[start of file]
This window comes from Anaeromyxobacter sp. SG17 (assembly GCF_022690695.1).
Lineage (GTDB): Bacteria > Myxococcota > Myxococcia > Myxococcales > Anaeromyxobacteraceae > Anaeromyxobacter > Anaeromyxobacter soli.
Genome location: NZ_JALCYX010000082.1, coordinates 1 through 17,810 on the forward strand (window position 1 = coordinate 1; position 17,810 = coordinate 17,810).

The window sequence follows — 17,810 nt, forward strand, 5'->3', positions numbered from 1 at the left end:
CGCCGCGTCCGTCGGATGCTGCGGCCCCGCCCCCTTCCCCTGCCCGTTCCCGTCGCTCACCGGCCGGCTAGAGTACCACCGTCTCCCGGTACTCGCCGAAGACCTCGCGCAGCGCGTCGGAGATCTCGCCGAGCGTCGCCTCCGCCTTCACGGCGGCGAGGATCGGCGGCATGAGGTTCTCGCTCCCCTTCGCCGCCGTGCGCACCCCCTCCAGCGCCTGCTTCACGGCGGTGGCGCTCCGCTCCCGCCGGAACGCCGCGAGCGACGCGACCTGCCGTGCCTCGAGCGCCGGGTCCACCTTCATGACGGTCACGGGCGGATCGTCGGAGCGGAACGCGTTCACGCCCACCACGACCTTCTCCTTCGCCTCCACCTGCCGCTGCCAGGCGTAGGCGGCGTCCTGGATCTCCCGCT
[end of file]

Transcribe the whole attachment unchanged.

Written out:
This window comes from Anaeromyxobacter sp. SG17 (assembly GCF_022690695.1).
Lineage (GTDB): Bacteria > Myxococcota > Myxococcia > Myxococcales > Anaeromyxobacteraceae > Anaeromyxobacter > Anaeromyxobacter soli.
Genome location: NZ_JALCYX010000082.1, coordinates 1 through 17,810 on the forward strand (window position 1 = coordinate 1; position 17,810 = coordinate 17,810).

The window sequence follows — 17,810 nt, forward strand, 5'->3', positions numbered from 1 at the left end:
CGCCGCGTCCGTCGGATGCTGCGGCCCCGCCCCCTTCCCCTGCCCGTTCCCGTCGCTCACCGGCCGGCTAGAGTACCACCGTCTCCCGGTACTCGCCGAAGACCTCGCGCAGCGCGTCGGAGATCTCGCCGAGCGTCGCCTCCGCCTTCACGGCGGCGAGGATCGGCGGCATGAGGTTCTCGCTCCCCTTCGCCGCCGTGCGCACCCCCTCCAGCGCCTGCTTCACGGCGGTGGCGCTCCGCTCCCGCCGGAACGCCGCGAGCGACGCGACCTGCCGTGCCTCGAGCGCCGGGTCCACCTTCATGACGGTCACGGGCGGATCGTCGGAGCGGAACGCGTTCACGCCCACCACGACCTTCTCCTTCGCCTCCACCTGCCGCTGCCAGGCGTAGGCGGCGTCCTGGATCTCCCGCT